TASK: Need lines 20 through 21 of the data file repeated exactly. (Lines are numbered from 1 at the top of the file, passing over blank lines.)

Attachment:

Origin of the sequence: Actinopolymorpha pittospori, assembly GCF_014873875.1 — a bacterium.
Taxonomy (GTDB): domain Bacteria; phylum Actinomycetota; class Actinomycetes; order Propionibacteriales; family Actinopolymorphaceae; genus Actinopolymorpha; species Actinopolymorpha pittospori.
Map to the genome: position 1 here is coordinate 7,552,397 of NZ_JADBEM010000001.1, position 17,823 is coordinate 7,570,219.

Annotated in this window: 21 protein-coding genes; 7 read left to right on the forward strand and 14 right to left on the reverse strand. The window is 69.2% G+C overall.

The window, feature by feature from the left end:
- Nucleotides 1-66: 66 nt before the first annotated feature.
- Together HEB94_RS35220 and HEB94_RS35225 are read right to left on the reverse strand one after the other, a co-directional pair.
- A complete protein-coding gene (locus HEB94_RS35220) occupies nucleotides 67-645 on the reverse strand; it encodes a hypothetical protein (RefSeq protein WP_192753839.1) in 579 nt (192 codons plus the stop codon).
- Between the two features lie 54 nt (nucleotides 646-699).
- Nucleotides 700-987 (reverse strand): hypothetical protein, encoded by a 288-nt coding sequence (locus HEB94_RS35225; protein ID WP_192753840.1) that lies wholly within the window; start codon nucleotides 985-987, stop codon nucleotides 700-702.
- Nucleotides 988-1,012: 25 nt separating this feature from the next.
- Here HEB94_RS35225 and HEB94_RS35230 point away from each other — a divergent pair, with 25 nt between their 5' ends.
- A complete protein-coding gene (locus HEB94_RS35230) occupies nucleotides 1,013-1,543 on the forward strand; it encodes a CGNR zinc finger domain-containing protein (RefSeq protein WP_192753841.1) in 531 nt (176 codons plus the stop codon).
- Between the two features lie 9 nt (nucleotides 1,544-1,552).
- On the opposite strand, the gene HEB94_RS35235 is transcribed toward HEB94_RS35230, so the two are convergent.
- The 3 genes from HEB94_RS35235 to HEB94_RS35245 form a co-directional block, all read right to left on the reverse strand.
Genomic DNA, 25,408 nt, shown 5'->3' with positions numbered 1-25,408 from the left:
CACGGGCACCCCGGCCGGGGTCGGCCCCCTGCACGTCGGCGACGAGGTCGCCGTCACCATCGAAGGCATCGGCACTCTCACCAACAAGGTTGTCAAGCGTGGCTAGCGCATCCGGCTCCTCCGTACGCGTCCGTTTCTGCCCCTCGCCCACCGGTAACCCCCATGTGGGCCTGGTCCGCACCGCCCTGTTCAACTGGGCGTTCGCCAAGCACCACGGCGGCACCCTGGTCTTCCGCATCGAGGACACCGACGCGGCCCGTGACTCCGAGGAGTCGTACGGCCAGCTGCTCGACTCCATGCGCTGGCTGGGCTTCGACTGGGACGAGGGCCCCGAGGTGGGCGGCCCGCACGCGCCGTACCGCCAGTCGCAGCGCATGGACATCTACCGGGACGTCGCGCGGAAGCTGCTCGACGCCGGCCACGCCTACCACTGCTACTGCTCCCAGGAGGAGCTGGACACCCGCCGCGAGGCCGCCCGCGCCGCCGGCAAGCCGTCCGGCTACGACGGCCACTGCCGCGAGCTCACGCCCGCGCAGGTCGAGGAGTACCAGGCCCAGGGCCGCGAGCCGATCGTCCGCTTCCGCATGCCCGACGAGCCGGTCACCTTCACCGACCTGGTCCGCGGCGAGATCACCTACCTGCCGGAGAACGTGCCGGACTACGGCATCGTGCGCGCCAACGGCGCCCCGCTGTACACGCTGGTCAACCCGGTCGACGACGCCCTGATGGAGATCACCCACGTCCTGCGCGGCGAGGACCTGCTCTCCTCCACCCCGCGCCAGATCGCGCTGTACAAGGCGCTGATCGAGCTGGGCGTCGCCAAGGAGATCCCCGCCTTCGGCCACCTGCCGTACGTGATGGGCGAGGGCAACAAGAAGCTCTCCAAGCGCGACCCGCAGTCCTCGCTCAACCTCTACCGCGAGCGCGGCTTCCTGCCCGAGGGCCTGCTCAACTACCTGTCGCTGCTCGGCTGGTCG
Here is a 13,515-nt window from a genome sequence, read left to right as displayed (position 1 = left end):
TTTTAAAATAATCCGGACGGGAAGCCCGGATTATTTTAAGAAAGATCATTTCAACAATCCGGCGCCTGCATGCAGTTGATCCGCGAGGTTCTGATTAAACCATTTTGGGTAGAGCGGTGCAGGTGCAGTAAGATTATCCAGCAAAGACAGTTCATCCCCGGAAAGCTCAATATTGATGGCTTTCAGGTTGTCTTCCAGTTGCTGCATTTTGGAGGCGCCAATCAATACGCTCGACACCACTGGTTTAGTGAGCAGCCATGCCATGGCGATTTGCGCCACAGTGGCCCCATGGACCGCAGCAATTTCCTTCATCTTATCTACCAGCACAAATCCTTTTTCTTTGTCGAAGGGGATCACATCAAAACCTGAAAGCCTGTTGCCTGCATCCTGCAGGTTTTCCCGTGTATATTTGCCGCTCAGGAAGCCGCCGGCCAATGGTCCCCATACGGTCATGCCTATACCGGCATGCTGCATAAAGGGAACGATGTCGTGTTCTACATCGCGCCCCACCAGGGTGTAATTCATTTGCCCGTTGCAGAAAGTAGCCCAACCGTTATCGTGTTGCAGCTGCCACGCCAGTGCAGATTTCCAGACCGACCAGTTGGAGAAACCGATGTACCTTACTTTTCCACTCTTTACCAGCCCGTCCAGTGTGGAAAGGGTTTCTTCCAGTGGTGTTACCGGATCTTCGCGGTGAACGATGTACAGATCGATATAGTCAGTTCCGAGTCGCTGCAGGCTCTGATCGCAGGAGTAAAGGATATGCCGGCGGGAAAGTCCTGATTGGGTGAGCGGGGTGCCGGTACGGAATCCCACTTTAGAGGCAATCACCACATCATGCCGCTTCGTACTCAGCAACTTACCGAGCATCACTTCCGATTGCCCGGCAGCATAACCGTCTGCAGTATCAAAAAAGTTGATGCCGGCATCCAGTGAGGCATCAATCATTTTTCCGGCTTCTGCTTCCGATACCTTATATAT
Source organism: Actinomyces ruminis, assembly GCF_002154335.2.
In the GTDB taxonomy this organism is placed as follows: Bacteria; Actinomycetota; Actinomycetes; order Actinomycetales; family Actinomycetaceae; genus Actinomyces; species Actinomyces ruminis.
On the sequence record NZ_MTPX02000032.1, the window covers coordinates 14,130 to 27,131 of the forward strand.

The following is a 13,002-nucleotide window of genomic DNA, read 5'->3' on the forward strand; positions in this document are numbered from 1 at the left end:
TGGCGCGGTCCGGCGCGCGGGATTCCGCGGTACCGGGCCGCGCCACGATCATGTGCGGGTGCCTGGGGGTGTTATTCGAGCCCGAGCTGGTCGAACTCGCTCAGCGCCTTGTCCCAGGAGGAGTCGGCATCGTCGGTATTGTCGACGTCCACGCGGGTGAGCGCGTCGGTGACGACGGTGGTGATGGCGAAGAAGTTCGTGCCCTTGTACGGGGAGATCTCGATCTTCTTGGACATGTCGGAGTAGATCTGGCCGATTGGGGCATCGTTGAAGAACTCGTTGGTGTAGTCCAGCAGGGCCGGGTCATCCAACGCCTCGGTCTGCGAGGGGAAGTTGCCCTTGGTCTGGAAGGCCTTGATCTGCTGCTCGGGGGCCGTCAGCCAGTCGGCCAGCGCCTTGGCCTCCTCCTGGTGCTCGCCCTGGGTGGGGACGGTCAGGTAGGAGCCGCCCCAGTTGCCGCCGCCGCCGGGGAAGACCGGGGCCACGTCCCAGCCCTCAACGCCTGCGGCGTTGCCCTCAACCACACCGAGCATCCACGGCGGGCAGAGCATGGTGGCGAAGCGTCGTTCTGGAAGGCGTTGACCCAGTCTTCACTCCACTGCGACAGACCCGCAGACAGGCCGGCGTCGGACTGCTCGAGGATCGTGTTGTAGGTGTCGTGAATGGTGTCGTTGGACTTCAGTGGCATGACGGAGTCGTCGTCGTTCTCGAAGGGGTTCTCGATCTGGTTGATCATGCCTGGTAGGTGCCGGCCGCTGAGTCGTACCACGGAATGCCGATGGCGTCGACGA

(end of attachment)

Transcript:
TTTTAAAATAATCCGGACGGGAAGCCCGGATTATTTTAAGAAAGATCATTTCAACAATCCGGCGCCTGCATGCAGTTGATCCGCGAGGTTCTGATTAAACCATTTTGGGTAGAGCGGTGCAGGTGCAGTAAGATTATCCAGCAAAGACAGTTCATCCCCGGAAAGCTCAATATTGATGGCTTTCAGGTTGTCTTCCAGTTGCTGCATTTTGGAGGCGCCAATCAATACGCTCGACACCACTGGTTTAGTGAGCAGCCATGCCATGGCGATTTGCGCCACAGTGGCCCCATGGACCGCAGCAATTTCCTTCATCTTATCTACCAGCACAAATCCTTTTTCTTTGTCGAAGGGGATCACATCAAAACCTGAAAGCCTGTTGCCTGCATCCTGCAGGTTTTCCCGTGTATATTTGCCGCTCAGGAAGCCGCCGGCCAATGGTCCCCATACGGTCATGCCTATACCGGCATGCTGCATAAAGGGAACGATGTCGTGTTCTACATCGCGCCCCACCAGGGTGTAATTCATTTGCCCGTTGCAGAAAGTAGCCCAACCGTTATCGTGTTGCAGCTGCCACGCCAGTGCAGATTTCCAGACCGACCAGTTGGAGAAACCGATGTACCTTACTTTTCCACTCTTTACCAGCCCGTCCAGTGTGGAAAGGGTTTCTTCCAGTGGTGTTACCGGATCTTCGCGGTGAACGATGTACAGATCGATATAGTCAGTTCCGAGTCGCTGCAGGCTCTGATCGCAGGAGTAAAGGATATGCCGGCGGGAAAGTCCTGATTGGGTGAGCGGGGTGCCGGTACGGAATCCCACTTTAGAGGCAATCACCACATCATGCCGCTTCGTACTCAGCAACTTACCGAGCATCACTTCCGATTGCCCGGCAGCATAACCGTCTGCAGTATCAAAAAAGTTGATGCCGGCATCCAGTGAGGCATCAATCATTTTTCCGGCTTCTGCTTCCGATACCTTATATAT
Source organism: Actinomyces ruminis, assembly GCF_002154335.2.